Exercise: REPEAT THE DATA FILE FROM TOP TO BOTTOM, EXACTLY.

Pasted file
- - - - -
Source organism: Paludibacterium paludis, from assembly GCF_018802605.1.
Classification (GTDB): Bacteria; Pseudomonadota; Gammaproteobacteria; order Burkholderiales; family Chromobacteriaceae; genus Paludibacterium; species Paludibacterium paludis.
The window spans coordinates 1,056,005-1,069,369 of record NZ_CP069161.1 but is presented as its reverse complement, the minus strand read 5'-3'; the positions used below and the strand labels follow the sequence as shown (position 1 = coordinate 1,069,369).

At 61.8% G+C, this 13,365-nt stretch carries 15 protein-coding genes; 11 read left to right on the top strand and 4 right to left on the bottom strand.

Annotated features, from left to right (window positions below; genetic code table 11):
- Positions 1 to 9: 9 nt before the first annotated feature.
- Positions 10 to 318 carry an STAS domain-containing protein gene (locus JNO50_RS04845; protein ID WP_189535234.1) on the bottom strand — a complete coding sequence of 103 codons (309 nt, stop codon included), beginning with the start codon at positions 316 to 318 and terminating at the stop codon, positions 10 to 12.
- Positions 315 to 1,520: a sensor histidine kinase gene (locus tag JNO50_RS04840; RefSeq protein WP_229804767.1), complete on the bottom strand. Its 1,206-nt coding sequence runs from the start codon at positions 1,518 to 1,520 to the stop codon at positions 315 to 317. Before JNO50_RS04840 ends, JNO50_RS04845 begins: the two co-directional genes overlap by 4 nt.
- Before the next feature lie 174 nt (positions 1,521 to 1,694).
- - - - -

Source organism: Paludibacterium paludis, from assembly GCF_018802605.1.
Classification (GTDB): Bacteria; Pseudomonadota; Gammaproteobacteria; order Burkholderiales; family Chromobacteriaceae; genus Paludibacterium; species Paludibacterium paludis.
The window spans coordinates 1,056,005-1,069,369 of record NZ_CP069161.1 but is presented as its reverse complement, the minus strand read 5'-3'; the positions used below and the strand labels follow the sequence as shown (position 1 = coordinate 1,069,369).

At 61.8% G+C, this 13,365-nt stretch carries 15 protein-coding genes; 11 read left to right on the top strand and 4 right to left on the bottom strand.

Annotated features, from left to right (window positions below; genetic code table 11):
- Positions 1 to 9: 9 nt before the first annotated feature.
- Positions 10 to 318 carry an STAS domain-containing protein gene (locus JNO50_RS04845; protein ID WP_189535234.1) on the bottom strand — a complete coding sequence of 103 codons (309 nt, stop codon included), beginning with the start codon at positions 316 to 318 and terminating at the stop codon, positions 10 to 12.
- Positions 315 to 1,520: a sensor histidine kinase gene (locus tag JNO50_RS04840; RefSeq protein WP_229804767.1), complete on the bottom strand. Its 1,206-nt coding sequence runs from the start codon at positions 1,518 to 1,520 to the stop codon at positions 315 to 317. Before JNO50_RS04840 ends, JNO50_RS04845 begins: the two co-directional genes overlap by 4 nt.
- Before the next feature lie 174 nt (positions 1,521 to 1,694).